Ill. sens., reps. cheer reopening, chide Trump

Congressman Garcia charges president instigated ‘made-up crisis at the border’ to ‘portray immigrants in the worst light possible’

U.S. Rep. Jesus “Chuy” Garcia called the entire government shutdown “a made-up crisis at the border” intended to “portray immigrants in the worst light possible.” (One Illinois/Ted Cox)

U.S. Rep. Jesus “Chuy” Garcia called the entire government shutdown “a made-up crisis at the border” intended to “portray immigrants in the worst light possible.” (One Illinois/Ted Cox)

By Ted Cox

The Illinois congressional delegation cheered the end of the government shutdown over the weekend, but chided the president for instigating “a made-up crisis at the border.”

U.S. Rep. Jesus “Chuy” Garcia, of Chicago, cited the 35 days it took President Trump and U.S. Senate Majority Leader Mitch McConnell to end the partial shutdown and issued a statement saying, “The pocketbooks of 800,000 workers who lived in uncertainty for more than a month will not be able to recover immediately.”

Garcia called for federal workers under contract to receive back pay and labeled the shutdown “a made-up crisis at the border” intended by Trump to “portray immigrants in the worst light possible.”

U.S. Sen. Tammy Duckworth emphasized that the president brought on the shutdown and maintained it for more than a month while government employees were either furloughed or forced to work critical jobs, such as airline security, without getting paid.

Duckworth pointed out she voted to keep the government open in December, as the U.S. Senate did unanimously, but “Donald Trump then announced he would refuse to sign any government funding legislation unless it included billions of taxpayer dollars for a wall that he had promised Mexico would pay for, sparking the longest government shutdown in U.S. history.”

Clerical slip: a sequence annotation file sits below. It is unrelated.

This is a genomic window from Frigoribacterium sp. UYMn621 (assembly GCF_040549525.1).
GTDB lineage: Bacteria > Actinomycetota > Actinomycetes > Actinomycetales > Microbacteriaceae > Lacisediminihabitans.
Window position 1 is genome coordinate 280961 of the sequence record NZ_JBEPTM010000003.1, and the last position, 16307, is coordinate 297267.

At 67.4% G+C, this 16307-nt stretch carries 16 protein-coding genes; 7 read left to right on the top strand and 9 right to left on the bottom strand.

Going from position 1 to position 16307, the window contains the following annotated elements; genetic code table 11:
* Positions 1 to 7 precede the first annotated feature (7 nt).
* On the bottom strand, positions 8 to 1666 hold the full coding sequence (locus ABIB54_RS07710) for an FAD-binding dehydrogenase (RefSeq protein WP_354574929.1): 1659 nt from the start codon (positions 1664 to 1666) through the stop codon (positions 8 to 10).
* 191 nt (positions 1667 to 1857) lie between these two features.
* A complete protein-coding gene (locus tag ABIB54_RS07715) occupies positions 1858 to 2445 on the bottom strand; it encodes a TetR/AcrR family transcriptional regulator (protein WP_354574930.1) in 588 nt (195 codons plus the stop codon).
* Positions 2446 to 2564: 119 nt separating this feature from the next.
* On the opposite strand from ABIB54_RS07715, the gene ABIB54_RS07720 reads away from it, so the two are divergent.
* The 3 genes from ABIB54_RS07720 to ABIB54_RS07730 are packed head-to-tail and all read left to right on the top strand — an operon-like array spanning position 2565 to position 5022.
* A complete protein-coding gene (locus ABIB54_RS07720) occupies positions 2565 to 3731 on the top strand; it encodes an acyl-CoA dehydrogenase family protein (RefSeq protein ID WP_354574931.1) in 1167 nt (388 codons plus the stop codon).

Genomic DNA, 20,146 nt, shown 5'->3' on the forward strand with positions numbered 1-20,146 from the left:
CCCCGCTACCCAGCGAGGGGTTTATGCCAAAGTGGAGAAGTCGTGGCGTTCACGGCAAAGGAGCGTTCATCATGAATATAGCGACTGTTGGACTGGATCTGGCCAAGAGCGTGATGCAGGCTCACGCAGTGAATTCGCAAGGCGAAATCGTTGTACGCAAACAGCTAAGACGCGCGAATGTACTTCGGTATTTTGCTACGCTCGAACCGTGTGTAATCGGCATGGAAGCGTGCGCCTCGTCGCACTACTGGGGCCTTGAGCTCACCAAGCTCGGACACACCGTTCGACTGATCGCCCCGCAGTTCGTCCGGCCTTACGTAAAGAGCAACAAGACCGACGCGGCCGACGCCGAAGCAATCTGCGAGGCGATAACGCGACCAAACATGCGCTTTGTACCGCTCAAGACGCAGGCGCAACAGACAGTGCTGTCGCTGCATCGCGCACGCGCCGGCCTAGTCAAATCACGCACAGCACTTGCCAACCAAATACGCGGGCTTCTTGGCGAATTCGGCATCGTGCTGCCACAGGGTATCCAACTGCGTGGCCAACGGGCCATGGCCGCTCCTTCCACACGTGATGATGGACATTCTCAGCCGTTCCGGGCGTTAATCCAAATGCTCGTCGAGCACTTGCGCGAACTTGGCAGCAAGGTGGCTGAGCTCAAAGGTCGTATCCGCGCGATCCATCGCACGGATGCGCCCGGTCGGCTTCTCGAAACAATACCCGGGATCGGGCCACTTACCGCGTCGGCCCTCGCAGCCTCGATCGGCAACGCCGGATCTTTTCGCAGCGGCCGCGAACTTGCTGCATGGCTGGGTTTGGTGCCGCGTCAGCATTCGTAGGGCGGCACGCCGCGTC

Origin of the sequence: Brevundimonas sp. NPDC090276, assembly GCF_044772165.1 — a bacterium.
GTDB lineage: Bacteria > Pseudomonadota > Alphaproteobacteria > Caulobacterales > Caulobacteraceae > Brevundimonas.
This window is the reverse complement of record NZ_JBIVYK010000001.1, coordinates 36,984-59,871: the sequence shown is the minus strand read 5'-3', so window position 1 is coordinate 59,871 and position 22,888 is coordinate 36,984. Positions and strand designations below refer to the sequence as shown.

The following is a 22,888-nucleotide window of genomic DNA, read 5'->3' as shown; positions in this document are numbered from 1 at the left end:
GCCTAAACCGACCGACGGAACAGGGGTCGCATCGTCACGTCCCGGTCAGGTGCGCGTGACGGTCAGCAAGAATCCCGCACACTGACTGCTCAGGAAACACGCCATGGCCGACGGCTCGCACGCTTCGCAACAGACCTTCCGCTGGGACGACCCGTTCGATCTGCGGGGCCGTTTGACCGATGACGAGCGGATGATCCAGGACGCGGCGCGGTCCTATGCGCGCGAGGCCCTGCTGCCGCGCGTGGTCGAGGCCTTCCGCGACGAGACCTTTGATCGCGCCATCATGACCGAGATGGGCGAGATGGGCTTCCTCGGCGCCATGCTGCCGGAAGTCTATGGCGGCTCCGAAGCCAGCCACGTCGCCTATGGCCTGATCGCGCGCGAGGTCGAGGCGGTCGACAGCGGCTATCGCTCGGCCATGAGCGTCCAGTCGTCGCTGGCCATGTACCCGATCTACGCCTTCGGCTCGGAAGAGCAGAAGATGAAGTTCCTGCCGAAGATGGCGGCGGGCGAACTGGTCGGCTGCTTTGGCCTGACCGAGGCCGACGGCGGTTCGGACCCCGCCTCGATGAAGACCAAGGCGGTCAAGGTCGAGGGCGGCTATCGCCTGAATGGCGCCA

Even after Democrats took control of the U.S. House with the new year, and passed legislation like what had already cleared the Senate, McConnell refused to call a new vote on it until Thursday, when Republican senators did an about face and at first held firm against reopening the government. Trump reversed course Friday and announced he’d sign bills to reopen and refund the government, which Congress immediately acted on.

Illinois senior U.S. Sen. Dick Durbin called for the political tactic of shutting down the government to be abandoned. “Finally, President Trump has ended his disastrous government shutdown,” Durbin said in a statement, adding, “One of the results of this embarrassing, destructive, and unnecessary government shutdown should be a new bipartisan rule which guarantees we will never face this again.”

U.S. Rep. Cheri Bustos agreed, issuing a statement saying, “The constant threats of government shutdowns must end. This is no way to govern and the American people are sick and tired of the dysfunction in Washington.

“For more than a month, our message has been simple — open the government, end the shutdown, and pay our workers,” Bustos added. “While I am pleased the president and Senate Republicans are finally bringing their crisis to a temporary end, folks across our region should have never been forced to work without pay.

“I hope both sides will now come together to keep the government open and to enact robust, effective border security measures.”

Bustos has written in detail about how border security with Mexico can be improved, without building a wall from the Gulf of Mexico to the Pacific Ocean.

U.S. Rep. Adam Kinzinger tried to play peacemaker last week and urged a compromise, but he also borrowed loaded language from President Trump comparing aspiring immigrants to animals.

According to a Washington Post story reprinted by the Chicago Tribune, Kinzinger scoffed at the argument that the wall would be “immoral,” saying, “Look, I have four walls around my house and they keep bad people out and critters out.”

Earlier this month, in an Instagram post that was eventually deleted, President Trump argued, “You know why you can enjoy a day at the zoo? Because walls work."

Congress and the president have until mid-February to work out a more long-term extension of government funding — with or without money allotted for the border wall with Mexico.